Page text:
Fallout Five Zero is here to stay though, and still looking for shelter submissions and information. Please visit the contact page to submit or reach me. I am hoping to get more content up as the summer approaches, including some new “Out of Town” segments.

Stay tuned and happy spring!


© 2018 Fallout Five Zero

Distributing, Warehousing, and Fallout Protection All In One


Contributor John McDonald shows us photos taken by Nathan McDonald of the now fading Fallout Shelter sign at the former New England Distributing & Warehouse Corporation building on Constitution Road near the Charlestown Navy Yard in Charlestown.

Time and weather have not been kind to this sign, which has a listed capacity that cannot be seen.

The building itself is closed and essentially abandoned, and as a trivia note, would have been the closest Fallout Shelter to the USS Constitution (also knows as Old Ironsides). which is the oldest commissioned naval vessel that is still afloat and a popular tourist attraction to this day.

© 2018 Fallout Five Zero

Photos taken by and property of Nathan McDonald and used with permission by Fallout Five Zero.



One city throws in the towel

New York pulling misleading fallout shelter signs

It seems that New York City, which was likely the city in the United States with the most public shelters overall, is starting an official effort to remove some of the signs.

This particular article, as well as one from the Huffington Post mention that it is the Department of Education who wants the signs down from their public school buildings; other articles make a generic declaration that city government was beginning to remove all of the signs.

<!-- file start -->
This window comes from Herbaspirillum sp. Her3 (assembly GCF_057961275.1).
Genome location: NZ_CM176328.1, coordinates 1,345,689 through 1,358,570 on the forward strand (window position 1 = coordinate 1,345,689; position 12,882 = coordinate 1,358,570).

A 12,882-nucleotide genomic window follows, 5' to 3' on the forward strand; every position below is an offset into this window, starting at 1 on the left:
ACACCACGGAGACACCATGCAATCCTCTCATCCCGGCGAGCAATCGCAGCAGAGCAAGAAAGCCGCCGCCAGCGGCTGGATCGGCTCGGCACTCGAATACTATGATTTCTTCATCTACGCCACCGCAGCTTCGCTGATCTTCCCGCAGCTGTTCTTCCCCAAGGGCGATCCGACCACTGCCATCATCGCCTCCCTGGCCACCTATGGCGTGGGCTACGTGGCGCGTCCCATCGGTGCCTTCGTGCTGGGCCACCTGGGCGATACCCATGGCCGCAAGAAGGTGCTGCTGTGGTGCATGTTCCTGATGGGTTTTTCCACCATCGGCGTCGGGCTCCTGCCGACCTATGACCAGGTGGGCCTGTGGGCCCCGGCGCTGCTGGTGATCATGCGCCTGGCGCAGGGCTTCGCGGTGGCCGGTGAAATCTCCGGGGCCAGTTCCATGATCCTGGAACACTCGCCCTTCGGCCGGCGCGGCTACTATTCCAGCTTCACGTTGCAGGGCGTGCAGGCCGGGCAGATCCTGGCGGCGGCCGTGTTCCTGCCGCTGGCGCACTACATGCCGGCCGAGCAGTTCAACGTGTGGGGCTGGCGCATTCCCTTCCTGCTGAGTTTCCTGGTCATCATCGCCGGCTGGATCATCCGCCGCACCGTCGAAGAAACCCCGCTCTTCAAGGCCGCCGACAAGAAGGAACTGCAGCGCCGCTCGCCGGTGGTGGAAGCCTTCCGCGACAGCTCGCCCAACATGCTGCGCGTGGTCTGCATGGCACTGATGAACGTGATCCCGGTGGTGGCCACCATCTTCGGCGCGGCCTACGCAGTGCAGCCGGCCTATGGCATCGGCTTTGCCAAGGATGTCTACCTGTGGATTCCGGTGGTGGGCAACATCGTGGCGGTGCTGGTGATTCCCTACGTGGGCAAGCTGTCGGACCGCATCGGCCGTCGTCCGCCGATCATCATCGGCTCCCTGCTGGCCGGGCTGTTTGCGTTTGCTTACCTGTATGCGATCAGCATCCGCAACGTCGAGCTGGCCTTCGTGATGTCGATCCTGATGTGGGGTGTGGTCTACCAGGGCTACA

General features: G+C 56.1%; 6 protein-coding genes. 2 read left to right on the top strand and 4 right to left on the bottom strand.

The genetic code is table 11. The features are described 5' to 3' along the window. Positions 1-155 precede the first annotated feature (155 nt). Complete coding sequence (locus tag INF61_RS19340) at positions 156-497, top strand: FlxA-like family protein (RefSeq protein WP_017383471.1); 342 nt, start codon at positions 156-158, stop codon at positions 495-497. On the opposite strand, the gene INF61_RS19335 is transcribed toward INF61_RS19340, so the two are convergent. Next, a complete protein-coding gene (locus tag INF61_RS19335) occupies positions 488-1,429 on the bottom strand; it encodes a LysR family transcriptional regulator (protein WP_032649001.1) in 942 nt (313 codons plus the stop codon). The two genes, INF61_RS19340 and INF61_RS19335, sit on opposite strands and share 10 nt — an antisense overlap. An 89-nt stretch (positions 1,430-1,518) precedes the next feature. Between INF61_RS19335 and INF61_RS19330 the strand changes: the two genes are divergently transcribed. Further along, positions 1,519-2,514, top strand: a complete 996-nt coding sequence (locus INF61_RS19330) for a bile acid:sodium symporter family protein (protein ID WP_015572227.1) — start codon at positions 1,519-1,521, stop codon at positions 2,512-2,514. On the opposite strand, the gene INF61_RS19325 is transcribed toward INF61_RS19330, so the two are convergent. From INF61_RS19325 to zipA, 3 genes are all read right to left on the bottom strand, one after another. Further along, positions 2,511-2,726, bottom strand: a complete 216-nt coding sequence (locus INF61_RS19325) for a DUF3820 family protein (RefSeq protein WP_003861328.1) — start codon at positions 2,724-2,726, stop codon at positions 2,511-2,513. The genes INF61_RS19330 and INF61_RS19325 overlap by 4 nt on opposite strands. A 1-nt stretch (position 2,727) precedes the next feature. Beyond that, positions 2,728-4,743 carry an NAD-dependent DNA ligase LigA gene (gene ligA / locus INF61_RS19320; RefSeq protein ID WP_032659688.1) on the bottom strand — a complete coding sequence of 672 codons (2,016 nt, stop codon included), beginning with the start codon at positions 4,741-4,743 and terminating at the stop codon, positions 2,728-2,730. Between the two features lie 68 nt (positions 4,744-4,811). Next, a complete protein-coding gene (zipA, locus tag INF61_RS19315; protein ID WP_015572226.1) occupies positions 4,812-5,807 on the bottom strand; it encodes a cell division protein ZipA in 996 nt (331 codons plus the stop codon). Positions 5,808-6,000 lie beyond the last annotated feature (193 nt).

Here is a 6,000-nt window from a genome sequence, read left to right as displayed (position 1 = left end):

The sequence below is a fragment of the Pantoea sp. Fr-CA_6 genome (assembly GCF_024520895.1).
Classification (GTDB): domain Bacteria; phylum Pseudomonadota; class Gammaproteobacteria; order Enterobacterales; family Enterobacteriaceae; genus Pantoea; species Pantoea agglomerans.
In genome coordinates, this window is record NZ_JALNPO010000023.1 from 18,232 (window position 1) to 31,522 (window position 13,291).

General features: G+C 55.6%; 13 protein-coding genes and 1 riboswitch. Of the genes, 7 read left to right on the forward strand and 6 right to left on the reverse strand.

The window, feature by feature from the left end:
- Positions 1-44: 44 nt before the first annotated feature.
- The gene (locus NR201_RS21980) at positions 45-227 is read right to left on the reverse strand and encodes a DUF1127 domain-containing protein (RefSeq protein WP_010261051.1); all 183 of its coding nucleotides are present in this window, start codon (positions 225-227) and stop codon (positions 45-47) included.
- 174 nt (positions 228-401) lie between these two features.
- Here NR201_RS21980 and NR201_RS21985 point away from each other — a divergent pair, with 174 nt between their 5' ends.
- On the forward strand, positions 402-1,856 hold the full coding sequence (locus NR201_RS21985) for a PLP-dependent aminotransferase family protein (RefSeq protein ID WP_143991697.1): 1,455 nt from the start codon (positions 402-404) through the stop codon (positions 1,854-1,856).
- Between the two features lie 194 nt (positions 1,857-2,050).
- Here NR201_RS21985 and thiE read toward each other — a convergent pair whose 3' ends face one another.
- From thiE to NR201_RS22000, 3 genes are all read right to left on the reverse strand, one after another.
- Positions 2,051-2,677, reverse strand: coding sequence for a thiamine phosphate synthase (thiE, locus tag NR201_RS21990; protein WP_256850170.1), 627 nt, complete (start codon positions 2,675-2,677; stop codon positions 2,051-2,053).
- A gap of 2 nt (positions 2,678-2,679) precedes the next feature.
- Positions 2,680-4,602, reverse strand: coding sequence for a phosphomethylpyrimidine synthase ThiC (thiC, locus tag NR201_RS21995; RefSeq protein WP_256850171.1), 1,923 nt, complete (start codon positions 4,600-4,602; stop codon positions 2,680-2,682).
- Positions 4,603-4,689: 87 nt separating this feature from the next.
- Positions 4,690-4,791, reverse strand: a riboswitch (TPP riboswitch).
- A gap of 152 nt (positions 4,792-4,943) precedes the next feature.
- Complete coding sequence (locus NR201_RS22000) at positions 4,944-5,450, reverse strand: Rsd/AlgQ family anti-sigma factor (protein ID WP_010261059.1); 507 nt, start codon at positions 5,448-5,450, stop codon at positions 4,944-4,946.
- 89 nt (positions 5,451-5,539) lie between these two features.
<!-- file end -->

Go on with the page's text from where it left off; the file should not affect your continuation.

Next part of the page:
Fallout Shelter sign on a Chase Bank in Manhattan - New York City
A Fallout Shelter sign as seen on a Chase Bank branch at Sixth Avenue and West 4th Street in Manhattan on December 27, 2017

These articles actually came out while I was traveling and staying in New York City, and dozens of signs were still seen on not only private buildings (this bank, as well as apartment buildings), but some government buildings and many public housing buildings as well.

My guess is that the majority will be removed from public schools while the rest remain on other private and public buildings until they are eventually taken down or the building is demolished.

New York is rich in history and these signs are no exception; even if a mass effort to remove the signs began, it would be a long time before all of them were removed.

These articles, however, are more proof that the signs are quickly fading into oblivion. It is my goal to chronicle as many of them as possible before they are all taken down and become just a memory of a dark, scary past.


© 2017 Fallout Five Zero

Above photograph was taken on December 27, 2017 and is property of Fallout Five Zero